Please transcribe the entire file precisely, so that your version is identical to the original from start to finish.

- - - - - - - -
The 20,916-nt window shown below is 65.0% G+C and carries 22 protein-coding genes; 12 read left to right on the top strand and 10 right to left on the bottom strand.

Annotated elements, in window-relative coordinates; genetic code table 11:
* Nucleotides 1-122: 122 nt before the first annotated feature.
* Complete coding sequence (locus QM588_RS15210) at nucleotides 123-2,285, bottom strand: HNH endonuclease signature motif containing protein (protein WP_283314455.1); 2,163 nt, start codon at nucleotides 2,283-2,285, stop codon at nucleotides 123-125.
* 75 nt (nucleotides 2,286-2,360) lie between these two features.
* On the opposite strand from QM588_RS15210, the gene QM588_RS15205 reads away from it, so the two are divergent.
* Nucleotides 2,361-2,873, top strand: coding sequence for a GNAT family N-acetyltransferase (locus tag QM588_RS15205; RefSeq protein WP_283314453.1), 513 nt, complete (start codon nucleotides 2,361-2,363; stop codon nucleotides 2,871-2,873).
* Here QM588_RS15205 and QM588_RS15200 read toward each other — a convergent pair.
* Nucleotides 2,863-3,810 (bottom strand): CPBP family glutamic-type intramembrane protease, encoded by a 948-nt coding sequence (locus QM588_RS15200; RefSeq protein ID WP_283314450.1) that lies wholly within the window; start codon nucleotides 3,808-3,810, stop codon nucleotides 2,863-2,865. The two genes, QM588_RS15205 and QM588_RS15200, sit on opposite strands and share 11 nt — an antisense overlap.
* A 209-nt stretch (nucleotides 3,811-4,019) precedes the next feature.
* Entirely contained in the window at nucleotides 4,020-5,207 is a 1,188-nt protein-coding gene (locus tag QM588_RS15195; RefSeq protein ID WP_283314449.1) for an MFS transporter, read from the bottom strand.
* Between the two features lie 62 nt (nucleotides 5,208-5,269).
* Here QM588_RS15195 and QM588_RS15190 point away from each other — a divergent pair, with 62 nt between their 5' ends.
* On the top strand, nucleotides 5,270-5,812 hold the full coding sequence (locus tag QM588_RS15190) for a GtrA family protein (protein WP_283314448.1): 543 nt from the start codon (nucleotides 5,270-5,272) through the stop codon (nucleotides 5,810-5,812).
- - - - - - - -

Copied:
The 20,916-nt window shown below is 65.0% G+C and carries 22 protein-coding genes; 12 read left to right on the top strand and 10 right to left on the bottom strand.

Annotated elements, in window-relative coordinates; genetic code table 11:
* Nucleotides 1-122: 122 nt before the first annotated feature.
* Complete coding sequence (locus QM588_RS15210) at nucleotides 123-2,285, bottom strand: HNH endonuclease signature motif containing protein (protein WP_283314455.1); 2,163 nt, start codon at nucleotides 2,283-2,285, stop codon at nucleotides 123-125.
* 75 nt (nucleotides 2,286-2,360) lie between these two features.
* On the opposite strand from QM588_RS15210, the gene QM588_RS15205 reads away from it, so the two are divergent.
* Nucleotides 2,361-2,873, top strand: coding sequence for a GNAT family N-acetyltransferase (locus tag QM588_RS15205; RefSeq protein WP_283314453.1), 513 nt, complete (start codon nucleotides 2,361-2,363; stop codon nucleotides 2,871-2,873).
* Here QM588_RS15205 and QM588_RS15200 read toward each other — a convergent pair.
* Nucleotides 2,863-3,810 (bottom strand): CPBP family glutamic-type intramembrane protease, encoded by a 948-nt coding sequence (locus QM588_RS15200; RefSeq protein ID WP_283314450.1) that lies wholly within the window; start codon nucleotides 3,808-3,810, stop codon nucleotides 2,863-2,865. The two genes, QM588_RS15205 and QM588_RS15200, sit on opposite strands and share 11 nt — an antisense overlap.
* A 209-nt stretch (nucleotides 3,811-4,019) precedes the next feature.
* Entirely contained in the window at nucleotides 4,020-5,207 is a 1,188-nt protein-coding gene (locus tag QM588_RS15195; RefSeq protein ID WP_283314449.1) for an MFS transporter, read from the bottom strand.
* Between the two features lie 62 nt (nucleotides 5,208-5,269).
* Here QM588_RS15195 and QM588_RS15190 point away from each other — a divergent pair, with 62 nt between their 5' ends.
* On the top strand, nucleotides 5,270-5,812 hold the full coding sequence (locus tag QM588_RS15190) for a GtrA family protein (protein WP_283314448.1): 543 nt from the start codon (nucleotides 5,270-5,272) through the stop codon (nucleotides 5,810-5,812).